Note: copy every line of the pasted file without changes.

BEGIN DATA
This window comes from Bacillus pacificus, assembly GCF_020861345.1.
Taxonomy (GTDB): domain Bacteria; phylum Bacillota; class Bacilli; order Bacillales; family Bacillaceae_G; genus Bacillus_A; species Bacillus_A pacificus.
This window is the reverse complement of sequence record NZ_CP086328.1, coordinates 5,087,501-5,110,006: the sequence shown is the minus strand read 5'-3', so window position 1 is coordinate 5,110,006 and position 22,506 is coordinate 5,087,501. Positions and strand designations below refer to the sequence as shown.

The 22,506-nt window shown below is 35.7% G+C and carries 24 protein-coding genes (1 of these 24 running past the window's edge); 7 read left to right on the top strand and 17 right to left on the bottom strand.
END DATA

This window comes from Bacillus pacificus, assembly GCF_020861345.1.
Taxonomy (GTDB): domain Bacteria; phylum Bacillota; class Bacilli; order Bacillales; family Bacillaceae_G; genus Bacillus_A; species Bacillus_A pacificus.
This window is the reverse complement of sequence record NZ_CP086328.1, coordinates 5,087,501-5,110,006: the sequence shown is the minus strand read 5'-3', so window position 1 is coordinate 5,110,006 and position 22,506 is coordinate 5,087,501. Positions and strand designations below refer to the sequence as shown.

The 22,506-nt window shown below is 35.7% G+C and carries 24 protein-coding genes (1 of these 24 running past the window's edge); 7 read left to right on the top strand and 17 right to left on the bottom strand.